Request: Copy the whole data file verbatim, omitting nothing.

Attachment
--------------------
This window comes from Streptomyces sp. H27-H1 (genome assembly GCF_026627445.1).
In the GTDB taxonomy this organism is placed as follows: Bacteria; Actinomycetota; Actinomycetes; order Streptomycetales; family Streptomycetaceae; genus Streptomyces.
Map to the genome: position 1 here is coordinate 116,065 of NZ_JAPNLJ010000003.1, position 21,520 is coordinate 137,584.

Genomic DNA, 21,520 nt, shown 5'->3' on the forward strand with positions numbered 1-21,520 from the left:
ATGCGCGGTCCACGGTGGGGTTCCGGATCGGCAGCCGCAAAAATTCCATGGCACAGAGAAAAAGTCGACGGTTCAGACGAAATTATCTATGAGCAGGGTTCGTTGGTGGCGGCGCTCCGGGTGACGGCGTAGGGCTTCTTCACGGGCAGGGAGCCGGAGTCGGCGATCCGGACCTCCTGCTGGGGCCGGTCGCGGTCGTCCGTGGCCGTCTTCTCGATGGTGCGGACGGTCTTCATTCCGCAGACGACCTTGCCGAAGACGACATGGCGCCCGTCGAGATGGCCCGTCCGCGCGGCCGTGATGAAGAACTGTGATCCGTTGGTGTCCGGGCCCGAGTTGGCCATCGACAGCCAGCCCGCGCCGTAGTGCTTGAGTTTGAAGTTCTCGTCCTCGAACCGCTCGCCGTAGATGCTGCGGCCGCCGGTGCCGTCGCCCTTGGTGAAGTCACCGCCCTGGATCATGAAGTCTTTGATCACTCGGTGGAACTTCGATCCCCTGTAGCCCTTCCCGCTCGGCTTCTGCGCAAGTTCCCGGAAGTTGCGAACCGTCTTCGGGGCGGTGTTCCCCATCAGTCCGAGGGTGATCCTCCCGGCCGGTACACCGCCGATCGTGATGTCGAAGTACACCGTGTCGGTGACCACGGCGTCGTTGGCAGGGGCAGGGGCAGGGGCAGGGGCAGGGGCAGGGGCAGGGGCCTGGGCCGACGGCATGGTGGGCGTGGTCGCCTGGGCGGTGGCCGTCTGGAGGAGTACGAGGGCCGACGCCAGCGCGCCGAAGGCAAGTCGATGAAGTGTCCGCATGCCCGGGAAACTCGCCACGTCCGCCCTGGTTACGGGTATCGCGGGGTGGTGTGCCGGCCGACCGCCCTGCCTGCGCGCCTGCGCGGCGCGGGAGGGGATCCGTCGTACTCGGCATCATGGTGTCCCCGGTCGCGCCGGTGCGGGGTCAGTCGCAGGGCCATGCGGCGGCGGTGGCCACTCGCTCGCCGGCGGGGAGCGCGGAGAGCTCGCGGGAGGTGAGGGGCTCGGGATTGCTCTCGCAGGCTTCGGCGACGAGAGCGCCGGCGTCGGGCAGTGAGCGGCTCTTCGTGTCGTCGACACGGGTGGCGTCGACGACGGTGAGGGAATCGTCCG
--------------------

This window comes from Streptomyces sp. H27-H1 (genome assembly GCF_026627445.1).
In the GTDB taxonomy this organism is placed as follows: Bacteria; Actinomycetota; Actinomycetes; order Streptomycetales; family Streptomycetaceae; genus Streptomyces.
Map to the genome: position 1 here is coordinate 116,065 of NZ_JAPNLJ010000003.1, position 21,520 is coordinate 137,584.

Genomic DNA, 21,520 nt, shown 5'->3' on the forward strand with positions numbered 1-21,520 from the left:
ATGCGCGGTCCACGGTGGGGTTCCGGATCGGCAGCCGCAAAAATTCCATGGCACAGAGAAAAAGTCGACGGTTCAGACGAAATTATCTATGAGCAGGGTTCGTTGGTGGCGGCGCTCCGGGTGACGGCGTAGGGCTTCTTCACGGGCAGGGAGCCGGAGTCGGCGATCCGGACCTCCTGCTGGGGCCGGTCGCGGTCGTCCGTGGCCGTCTTCTCGATGGTGCGGACGGTCTTCATTCCGCAGACGACCTTGCCGAAGACGACATGGCGCCCGTCGAGATGGCCCGTCCGCGCGGCCGTGATGAAGAACTGTGATCCGTTGGTGTCCGGGCCCGAGTTGGCCATCGACAGCCAGCCCGCGCCGTAGTGCTTGAGTTTGAAGTTCTCGTCCTCGAACCGCTCGCCGTAGATGCTGCGGCCGCCGGTGCCGTCGCCCTTGGTGAAGTCACCGCCCTGGATCATGAAGTCTTTGATCACTCGGTGGAACTTCGATCCCCTGTAGCCCTTCCCGCTCGGCTTCTGCGCAAGTTCCCGGAAGTTGCGAACCGTCTTCGGGGCGGTGTTCCCCATCAGTCCGAGGGTGATCCTCCCGGCCGGTACACCGCCGATCGTGATGTCGAAGTACACCGTGTCGGTGACCACGGCGTCGTTGGCAGGGGCAGGGGCAGGGGCAGGGGCAGGGGCAGGGGCAGGGGCCTGGGCCGACGGCATGGTGGGCGTGGTCGCCTGGGCGGTGGCCGTCTGGAGGAGTACGAGGGCCGACGCCAGCGCGCCGAAGGCAAGTCGATGAAGTGTCCGCATGCCCGGGAAACTCGCCACGTCCGCCCTGGTTACGGGTATCGCGGGGTGGTGTGCCGGCCGACCGCCCTGCCTGCGCGCCTGCGCGGCGCGGGAGGGGATCCGTCGTACTCGGCATCATGGTGTCCCCGGTCGCGCCGGTGCGGGGTCAGTCGCAGGGCCATGCGGCGGCGGTGGCCACTCGCTCGCCGGCGGGGAGCGCGGAGAGCTCGCGGGAGGTGAGGGGCTCGGGATTGCTCTCGCAGGCTTCGGCGACGAGAGCGCCGGCGTCGGGCAGTGAGCGGCTCTTCGTGTCGTCGACACGGGTGGCGTCGACGACGGTGAGGGAATCGTCCG